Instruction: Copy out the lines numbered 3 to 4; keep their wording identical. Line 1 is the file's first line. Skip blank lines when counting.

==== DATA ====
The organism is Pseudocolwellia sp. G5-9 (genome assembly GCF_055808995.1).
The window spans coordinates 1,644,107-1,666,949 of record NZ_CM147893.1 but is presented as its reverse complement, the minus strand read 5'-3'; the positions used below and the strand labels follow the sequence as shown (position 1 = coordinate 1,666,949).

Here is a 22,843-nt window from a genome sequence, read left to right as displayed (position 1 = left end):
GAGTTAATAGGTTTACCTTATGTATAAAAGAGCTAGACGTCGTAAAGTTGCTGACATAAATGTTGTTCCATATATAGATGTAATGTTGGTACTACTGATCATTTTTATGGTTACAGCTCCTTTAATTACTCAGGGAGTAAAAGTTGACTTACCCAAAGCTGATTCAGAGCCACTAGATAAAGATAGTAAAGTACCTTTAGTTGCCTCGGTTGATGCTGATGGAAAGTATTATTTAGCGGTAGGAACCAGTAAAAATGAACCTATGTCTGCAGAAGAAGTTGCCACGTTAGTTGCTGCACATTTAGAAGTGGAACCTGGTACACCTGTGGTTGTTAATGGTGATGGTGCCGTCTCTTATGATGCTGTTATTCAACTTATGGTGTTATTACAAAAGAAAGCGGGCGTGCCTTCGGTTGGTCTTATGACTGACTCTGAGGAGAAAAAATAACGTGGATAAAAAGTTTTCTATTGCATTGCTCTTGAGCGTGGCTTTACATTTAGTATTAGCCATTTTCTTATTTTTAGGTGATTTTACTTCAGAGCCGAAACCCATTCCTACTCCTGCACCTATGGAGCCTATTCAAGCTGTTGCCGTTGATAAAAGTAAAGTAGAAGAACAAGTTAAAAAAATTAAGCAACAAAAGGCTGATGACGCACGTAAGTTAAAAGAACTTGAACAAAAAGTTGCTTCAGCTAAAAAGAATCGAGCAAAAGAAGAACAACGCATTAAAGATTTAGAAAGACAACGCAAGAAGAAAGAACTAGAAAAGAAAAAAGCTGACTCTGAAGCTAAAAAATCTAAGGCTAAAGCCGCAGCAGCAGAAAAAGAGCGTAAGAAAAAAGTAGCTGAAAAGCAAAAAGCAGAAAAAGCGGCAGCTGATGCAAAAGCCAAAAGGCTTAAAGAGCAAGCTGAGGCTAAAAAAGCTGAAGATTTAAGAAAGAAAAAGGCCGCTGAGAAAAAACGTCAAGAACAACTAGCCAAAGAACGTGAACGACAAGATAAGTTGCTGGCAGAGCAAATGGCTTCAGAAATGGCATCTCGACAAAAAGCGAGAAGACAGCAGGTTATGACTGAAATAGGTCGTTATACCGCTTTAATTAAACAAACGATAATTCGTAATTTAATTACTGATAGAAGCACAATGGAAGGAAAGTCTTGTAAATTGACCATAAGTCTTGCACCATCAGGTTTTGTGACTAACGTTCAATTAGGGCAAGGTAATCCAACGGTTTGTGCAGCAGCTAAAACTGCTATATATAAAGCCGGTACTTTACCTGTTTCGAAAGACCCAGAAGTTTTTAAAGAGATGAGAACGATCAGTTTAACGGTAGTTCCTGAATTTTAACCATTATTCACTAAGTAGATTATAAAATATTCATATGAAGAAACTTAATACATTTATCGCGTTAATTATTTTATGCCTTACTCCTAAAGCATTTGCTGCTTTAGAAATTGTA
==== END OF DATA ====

Here is a 22,843-nt window from a genome sequence, read left to right as displayed (position 1 = left end):
GAGTTAATAGGTTTACCTTATGTATAAAAGAGCTAGACGTCGTAAAGTTGCTGACATAAATGTTGTTCCATATATAGATGTAATGTTGGTACTACTGATCATTTTTATGGTTACAGCTCCTTTAATTACTCAGGGAGTAAAAGTTGACTTACCCAAAGCTGATTCAGAGCCACTAGATAAAGATAGTAAAGTACCTTTAGTTGCCTCGGTTGATGCTGATGGAAAGTATTATTTAGCGGTAGGAACCAGTAAAAATGAACCTATGTCTGCAGAAGAAGTTGCCACGTTAGTTGCTGCACATTTAGAAGTGGAACCTGGTACACCTGTGGTTGTTAATGGTGATGGTGCCGTCTCTTATGATGCTGTTATTCAACTTATGGTGTTATTACAAAAGAAAGCGGGCGTGCCTTCGGTTGGTCTTATGACTGACTCTGAGGAGAAAAAATAACGTGGATAAAAAGTTTTCTATTGCATTGCTCTTGAGCGTGGCTTTACATTTAGTATTAGCCATTTTCTTATTTTTAGGTGATTTTACTTCAGAGCCGAAACCCATTCCTACTCCTGCACCTATGGAGCCTATTCAAGCTGTTGCCGTTGATAAAAGTAAAGTAGAAGAACAAGTTAAAAAAATTAAGCAACAAAAGGCTGATGACGCACGTAAGTTAAAAGAACTTGAACAAAAAGTTGCTTCAGCTAAAAAGAATCGAGCAAAAGAAGAACAACGCATTAAAGATTTAGAAAGACAACGCAAGAAGAAAGAACTAGAAAAGAAAAAAGCTGACTCTGAAGCTAAAAAATCTAAGGCTAAAGCCGCAGCAGCAGAAAAAGAGCGTAAGAAAAAAGTAGCTGAAAAGCAAAAAGCAGAAAAAGCGGCAGCTGATGCAAAAGCCAAAAGGCTTAAAGAGCAAGCTGAGGCTAAAAAAGCTGAAGATTTAAGAAAGAAAAAGGCCGCTGAGAAAAAACGTCAAGAACAACTAGCCAAAGAACGTGAACGACAAGATAAGTTGCTGGCAGAGCAAATGGCTTCAGAAATGGCATCTCGACAAAAAGCGAGAAGACAGCAGGTTATGACTGAAATAGGTCGTTATACCGCTTTAATTAAACAAACGATAATTCGTAATTTAATTACTGATAGAAGCACAATGGAAGGAAAGTCTTGTAAATTGACCATAAGTCTTGCACCATCAGGTTTTGTGACTAACGTTCAATTAGGGCAAGGTAATCCAACGGTTTGTGCAGCAGCTAAAACTGCTATATATAAAGCCGGTACTTTACCTGTTTCGAAAGACCCAGAAGTTTTTAAAGAGATGAGAACGATCAGTTTAACGGTAGTTCCTGAATTTTAACCATTATTCACTAAGTAGATTATAAAATATTCATATGAAGAAACTTAATACATTTATCGCGTTAATTATTTTATGCCTTACTCCTAAAGCATTTGCTGCTTTAGAAATTGTA